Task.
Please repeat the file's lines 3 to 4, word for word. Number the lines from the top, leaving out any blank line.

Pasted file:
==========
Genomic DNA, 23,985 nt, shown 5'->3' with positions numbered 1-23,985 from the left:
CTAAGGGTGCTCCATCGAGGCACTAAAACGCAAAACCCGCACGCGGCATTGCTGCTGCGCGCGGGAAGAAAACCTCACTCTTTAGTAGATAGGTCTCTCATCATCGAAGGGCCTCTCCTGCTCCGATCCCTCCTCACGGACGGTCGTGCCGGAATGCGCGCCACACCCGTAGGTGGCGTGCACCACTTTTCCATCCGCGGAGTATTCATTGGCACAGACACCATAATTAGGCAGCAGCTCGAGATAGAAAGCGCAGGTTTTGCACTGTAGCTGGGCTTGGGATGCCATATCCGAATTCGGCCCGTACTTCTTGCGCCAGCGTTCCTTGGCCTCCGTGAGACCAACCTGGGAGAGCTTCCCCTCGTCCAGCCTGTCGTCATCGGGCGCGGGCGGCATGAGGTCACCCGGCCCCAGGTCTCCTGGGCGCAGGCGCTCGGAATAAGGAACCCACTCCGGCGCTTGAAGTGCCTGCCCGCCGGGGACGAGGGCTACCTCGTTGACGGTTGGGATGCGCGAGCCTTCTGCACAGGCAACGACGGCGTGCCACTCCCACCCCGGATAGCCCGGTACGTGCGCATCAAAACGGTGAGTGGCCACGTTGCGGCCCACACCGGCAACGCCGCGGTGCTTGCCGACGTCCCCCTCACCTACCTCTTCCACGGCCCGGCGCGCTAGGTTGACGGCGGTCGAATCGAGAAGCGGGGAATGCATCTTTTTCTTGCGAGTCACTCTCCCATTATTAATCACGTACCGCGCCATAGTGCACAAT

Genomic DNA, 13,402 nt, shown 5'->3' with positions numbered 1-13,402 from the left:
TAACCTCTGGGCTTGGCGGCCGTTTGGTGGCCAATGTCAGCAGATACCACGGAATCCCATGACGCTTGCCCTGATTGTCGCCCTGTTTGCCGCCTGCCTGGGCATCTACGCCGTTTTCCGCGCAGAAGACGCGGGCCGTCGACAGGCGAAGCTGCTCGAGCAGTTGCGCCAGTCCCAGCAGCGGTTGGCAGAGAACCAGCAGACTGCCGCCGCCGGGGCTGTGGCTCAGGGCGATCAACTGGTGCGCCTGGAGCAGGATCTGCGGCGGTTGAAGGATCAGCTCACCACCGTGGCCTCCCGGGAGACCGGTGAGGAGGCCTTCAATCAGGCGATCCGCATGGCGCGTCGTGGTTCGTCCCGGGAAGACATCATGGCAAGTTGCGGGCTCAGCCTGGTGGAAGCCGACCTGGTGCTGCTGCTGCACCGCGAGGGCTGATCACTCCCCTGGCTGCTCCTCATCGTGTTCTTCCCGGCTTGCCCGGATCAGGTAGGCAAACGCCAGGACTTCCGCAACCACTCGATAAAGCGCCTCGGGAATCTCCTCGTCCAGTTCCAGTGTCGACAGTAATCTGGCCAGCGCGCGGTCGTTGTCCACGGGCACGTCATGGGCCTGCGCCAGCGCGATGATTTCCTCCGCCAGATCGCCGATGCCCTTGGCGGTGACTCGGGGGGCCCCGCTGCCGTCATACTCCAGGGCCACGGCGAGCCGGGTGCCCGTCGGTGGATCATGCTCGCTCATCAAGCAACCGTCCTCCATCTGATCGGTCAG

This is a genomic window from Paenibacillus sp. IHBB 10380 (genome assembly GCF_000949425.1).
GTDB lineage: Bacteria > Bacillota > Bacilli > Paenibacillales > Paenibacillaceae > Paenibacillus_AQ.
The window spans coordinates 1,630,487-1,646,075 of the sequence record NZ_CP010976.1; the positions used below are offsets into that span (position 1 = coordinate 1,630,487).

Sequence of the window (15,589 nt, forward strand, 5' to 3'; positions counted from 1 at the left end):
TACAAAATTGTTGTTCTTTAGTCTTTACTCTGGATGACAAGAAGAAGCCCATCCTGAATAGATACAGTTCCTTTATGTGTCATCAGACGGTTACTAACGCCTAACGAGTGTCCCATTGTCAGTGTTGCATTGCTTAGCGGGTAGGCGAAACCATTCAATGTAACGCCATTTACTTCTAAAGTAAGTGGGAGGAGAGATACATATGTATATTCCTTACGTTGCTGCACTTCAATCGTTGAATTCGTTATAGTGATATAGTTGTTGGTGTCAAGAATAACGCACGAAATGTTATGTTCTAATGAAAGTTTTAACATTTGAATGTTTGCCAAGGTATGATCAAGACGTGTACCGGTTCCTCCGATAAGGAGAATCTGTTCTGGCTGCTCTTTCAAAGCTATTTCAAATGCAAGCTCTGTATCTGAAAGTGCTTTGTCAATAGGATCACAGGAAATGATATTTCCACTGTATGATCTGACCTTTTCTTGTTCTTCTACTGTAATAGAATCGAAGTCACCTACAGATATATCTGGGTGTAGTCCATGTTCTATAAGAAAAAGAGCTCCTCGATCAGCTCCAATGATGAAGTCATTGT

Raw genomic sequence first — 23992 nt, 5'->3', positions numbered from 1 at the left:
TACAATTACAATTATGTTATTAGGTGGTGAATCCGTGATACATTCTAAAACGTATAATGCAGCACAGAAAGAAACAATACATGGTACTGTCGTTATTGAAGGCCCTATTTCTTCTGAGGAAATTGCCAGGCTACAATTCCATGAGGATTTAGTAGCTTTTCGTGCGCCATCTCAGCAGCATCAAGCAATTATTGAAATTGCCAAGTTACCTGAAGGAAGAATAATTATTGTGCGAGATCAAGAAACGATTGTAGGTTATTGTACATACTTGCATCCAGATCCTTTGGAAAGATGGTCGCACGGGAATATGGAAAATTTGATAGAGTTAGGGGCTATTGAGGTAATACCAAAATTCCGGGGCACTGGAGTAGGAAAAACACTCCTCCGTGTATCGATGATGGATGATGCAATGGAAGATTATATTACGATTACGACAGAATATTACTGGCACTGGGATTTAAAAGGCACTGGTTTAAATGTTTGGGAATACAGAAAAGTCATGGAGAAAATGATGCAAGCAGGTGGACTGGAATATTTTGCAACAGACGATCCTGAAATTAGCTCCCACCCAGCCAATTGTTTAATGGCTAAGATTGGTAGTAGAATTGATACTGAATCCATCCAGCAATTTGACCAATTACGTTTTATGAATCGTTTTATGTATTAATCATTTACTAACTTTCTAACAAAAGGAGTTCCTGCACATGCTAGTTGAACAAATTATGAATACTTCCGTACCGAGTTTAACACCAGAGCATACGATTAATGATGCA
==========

Genomic DNA, 13,402 nt, shown 5'->3' with positions numbered 1-13,402 from the left:
TAACCTCTGGGCTTGGCGGCCGTTTGGTGGCCAATGTCAGCAGATACCACGGAATCCCATGACGCTTGCCCTGATTGTCGCCCTGTTTGCCGCCTGCCTGGGCATCTACGCCGTTTTCCGCGCAGAAGACGCGGGCCGTCGACAGGCGAAGCTGCTCGAGCAGTTGCGCCAGTCCCAGCAGCGGTTGGCAGAGAACCAGCAGACTGCCGCCGCCGGGGCTGTGGCTCAGGGCGATCAACTGGTGCGCCTGGAGCAGGATCTGCGGCGGTTGAAGGATCAGCTCACCACCGTGGCCTCCCGGGAGACCGGTGAGGAGGCCTTCAATCAGGCGATCCGCATGGCGCGTCGTGGTTCGTCCCGGGAAGACATCATGGCAAGTTGCGGGCTCAGCCTGGTGGAAGCCGACCTGGTGCTGCTGCTGCACCGCGAGGGCTGATCACTCCCCTGGCTGCTCCTCATCGTGTTCTTCCCGGCTTGCCCGGATCAGGTAGGCAAACGCCAGGACTTCCGCAACCACTCGATAAAGCGCCTCGGGAATCTCCTCGTCCAGTTCCAGTGTCGACAGTAATCTGGCCAGCGCGCGGTCGTTGTCCACGGGCACGTCATGGGCCTGCGCCAGCGCGATGATTTCCTCCGCCAGATCGCCGATGCCCTTGGCGGTGACTCGGGGGGCCCCGCTGCCGTCATACTCCAGGGCCACGGCGAGCCGGGTGCCCGTCGGTGGATCATGCTCGCTCATCAAGCAACCGTCCTCCATCTGATCGGTCAG